To write half equations, we consider each of the ions or atoms involved in the redox equation separately. We add in electrons to show the processes of oxidation and reduction, and might also have to add in water or hydrogen ions to balance the equation.

These steps should help you learn how to write half equations.

  1. Pick an atom or ion involved in the redox reaction and write out the reactants and products involving it.
  2. Balance the elements apart from oxygen and hydrogen. Like all equations, half equations must be balanced - you must have the same number of moles of each element on both sides of the equation.
  3. Add in water molecules to balance the oxygen atoms on both sides of the equation.
  4. Add in hydrogen ions to balance the hydrogen atoms on both sides of the equation.
  5. Add in electrons to balance the charges.

The only three things you can add into half equations, besides more of the reactant or product, are water, hydrogen ions, and electrons. You can't sneak in oxygen gas, for example.

This process may sound a little tricky, but don't worry - we've got lots of examples over at "Half Equations" to get you started.

Disproportionation Reactions in Redox

Let’s now touch on disproportionation reactions. Before, we only looked at equations where a species was either oxidised or reduced. In disproportionation reactions, both processes occur.

Disproportionation reactions are reactions where the same species is both oxidised and reduced.

We can see whether a species has been reduced, oxidised, or both by looking at its oxidation states. Here’s an example:

We can see the following:

  • Copper goes from an oxidation state of +1 in Cu2O to O in Cu and +2 in CuSO4.
  • To get from Cu2O to Cu, copper must gain an electron. This means that it is reduced.
  • To get from Cu2O to CuSO4, copper must lose an electron. This means that it is oxidised.

Because copper has been both oxidised and reduced, this is a disproportionation reaction. This is just one example of a type of redox reaction. Let’s now look at some more.

Redox Reactions Examples

There are a few common examples of redox reactions. One of these includes electrolysis.

Electrolysis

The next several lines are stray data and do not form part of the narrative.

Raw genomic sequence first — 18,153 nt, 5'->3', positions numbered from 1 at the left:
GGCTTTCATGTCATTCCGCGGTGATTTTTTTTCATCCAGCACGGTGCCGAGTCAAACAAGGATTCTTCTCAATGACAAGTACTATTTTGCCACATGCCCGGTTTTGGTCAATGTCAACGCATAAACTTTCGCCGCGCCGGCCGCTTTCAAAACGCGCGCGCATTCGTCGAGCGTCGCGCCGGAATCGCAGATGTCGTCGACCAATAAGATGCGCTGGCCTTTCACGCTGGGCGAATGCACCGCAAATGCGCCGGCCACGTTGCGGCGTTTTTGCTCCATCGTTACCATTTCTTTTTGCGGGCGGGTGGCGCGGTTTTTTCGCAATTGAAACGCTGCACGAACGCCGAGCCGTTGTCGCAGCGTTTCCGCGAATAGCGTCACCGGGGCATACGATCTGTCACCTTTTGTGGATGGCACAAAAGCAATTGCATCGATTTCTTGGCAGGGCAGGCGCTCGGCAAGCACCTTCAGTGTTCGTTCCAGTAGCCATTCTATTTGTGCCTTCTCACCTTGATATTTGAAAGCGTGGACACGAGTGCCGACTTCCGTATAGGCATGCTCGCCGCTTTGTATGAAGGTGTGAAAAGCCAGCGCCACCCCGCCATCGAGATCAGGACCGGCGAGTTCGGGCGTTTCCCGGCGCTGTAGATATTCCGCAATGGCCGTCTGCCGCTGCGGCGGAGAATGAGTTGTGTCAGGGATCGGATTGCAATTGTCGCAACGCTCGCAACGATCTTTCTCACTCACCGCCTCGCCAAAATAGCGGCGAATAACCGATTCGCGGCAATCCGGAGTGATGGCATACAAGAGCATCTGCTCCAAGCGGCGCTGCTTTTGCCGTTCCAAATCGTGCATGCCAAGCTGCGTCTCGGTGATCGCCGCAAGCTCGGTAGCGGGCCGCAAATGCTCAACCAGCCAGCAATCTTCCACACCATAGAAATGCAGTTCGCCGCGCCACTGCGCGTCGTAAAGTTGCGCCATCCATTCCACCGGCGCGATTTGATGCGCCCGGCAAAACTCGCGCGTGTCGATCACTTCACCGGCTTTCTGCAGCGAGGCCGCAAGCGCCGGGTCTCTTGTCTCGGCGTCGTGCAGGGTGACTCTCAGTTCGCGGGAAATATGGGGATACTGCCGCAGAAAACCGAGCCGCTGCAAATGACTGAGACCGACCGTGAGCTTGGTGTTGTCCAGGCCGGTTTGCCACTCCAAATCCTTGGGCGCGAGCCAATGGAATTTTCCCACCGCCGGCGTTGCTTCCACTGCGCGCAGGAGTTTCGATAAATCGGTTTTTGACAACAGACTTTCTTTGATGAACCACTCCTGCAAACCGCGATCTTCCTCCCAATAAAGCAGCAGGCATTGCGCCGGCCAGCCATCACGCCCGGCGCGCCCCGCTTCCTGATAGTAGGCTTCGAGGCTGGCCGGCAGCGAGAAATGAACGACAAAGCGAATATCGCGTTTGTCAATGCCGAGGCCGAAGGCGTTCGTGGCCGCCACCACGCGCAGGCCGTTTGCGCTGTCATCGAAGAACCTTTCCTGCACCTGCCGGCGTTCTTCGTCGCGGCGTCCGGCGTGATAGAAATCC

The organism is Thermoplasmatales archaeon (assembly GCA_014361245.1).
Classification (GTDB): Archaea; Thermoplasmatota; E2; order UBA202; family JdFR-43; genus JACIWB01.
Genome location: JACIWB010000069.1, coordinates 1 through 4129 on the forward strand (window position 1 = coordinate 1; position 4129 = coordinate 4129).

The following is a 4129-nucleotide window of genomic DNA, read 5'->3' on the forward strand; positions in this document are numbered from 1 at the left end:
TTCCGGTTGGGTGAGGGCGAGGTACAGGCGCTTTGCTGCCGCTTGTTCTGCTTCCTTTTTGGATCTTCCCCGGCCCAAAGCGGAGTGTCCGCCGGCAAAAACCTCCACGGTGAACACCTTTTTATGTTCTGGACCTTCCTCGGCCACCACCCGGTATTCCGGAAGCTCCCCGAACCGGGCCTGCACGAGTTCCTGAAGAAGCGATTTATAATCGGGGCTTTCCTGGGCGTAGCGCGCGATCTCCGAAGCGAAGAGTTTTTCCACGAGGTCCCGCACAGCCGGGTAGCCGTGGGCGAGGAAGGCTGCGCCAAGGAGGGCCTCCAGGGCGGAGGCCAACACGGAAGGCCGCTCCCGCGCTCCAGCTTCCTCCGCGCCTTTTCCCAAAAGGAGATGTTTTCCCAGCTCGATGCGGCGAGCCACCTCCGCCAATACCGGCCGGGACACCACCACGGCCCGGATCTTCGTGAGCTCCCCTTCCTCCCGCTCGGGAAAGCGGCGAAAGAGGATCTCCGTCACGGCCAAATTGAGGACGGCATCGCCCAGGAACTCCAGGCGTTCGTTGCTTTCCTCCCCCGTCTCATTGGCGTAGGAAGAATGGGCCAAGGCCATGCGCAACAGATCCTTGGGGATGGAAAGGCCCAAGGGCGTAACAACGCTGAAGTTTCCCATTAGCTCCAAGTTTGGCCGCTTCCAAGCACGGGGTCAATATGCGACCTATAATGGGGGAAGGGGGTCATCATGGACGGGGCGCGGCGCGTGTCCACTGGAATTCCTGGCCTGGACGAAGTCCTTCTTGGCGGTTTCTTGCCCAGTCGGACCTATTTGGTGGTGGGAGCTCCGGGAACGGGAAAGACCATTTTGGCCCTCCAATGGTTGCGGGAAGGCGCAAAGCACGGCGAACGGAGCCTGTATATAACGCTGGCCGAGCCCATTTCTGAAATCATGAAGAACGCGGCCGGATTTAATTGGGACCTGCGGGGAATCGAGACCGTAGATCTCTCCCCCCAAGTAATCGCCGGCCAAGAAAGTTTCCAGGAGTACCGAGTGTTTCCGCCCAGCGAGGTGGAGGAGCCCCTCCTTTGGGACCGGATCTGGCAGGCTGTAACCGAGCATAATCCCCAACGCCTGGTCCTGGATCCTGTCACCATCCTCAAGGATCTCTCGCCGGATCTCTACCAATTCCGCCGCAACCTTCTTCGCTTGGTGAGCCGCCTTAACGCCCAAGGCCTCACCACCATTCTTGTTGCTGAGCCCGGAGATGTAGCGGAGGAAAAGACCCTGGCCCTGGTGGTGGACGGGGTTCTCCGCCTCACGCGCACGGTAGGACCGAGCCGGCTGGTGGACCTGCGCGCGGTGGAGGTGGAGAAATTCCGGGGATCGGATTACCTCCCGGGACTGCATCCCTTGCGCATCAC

Electrolysis is a way of splitting ionic compounds into simpler substances by passing an electrical current through them. Either reduction or oxidation takes place at the system's two electrodes:

  • At the cathode, positive cations gain electrons to form neutral atoms. They are reduced.
  • At the anode, negative anions lose electrons to form neutral atoms. They are oxidised.

For example, electrolysis of sodium chloride produces chlorine gas at the anode and hydrogen gas at the cathode. Chloride ions are oxidised whilst hydrogen ions are reduced.

2Cl- → Cl2 + 2e-

2H+ + 2e- → H2

Other examples of redox reactions

Further examples of redox reactions in everyday life are rusting, respiration, and combustion.

  • In combustion, the fuel is oxidised and oxygen is reduced.
  • In rusting, the iron is oxidised while oxygen is reduced.
  • In respiration, electron carriers are oxidised while oxygen is reduced.

Redox - Key takeaways

  • Redox is a term used to describe reactions involving both oxidation and reduction. These reactions involve a movement of electrons, and are characterised by a change in oxidation states.
  • Oxidation and reduction have several definitions in chemistry. However, oxidation is generally taken to mean a loss of electrons, whilst reduction means a gain of electrons.
  • Reducing agents are electron donors that reduce another species and are oxidised themselves.
  • Oxidising agents are electron acceptors that oxidise another species and are reduced themselves.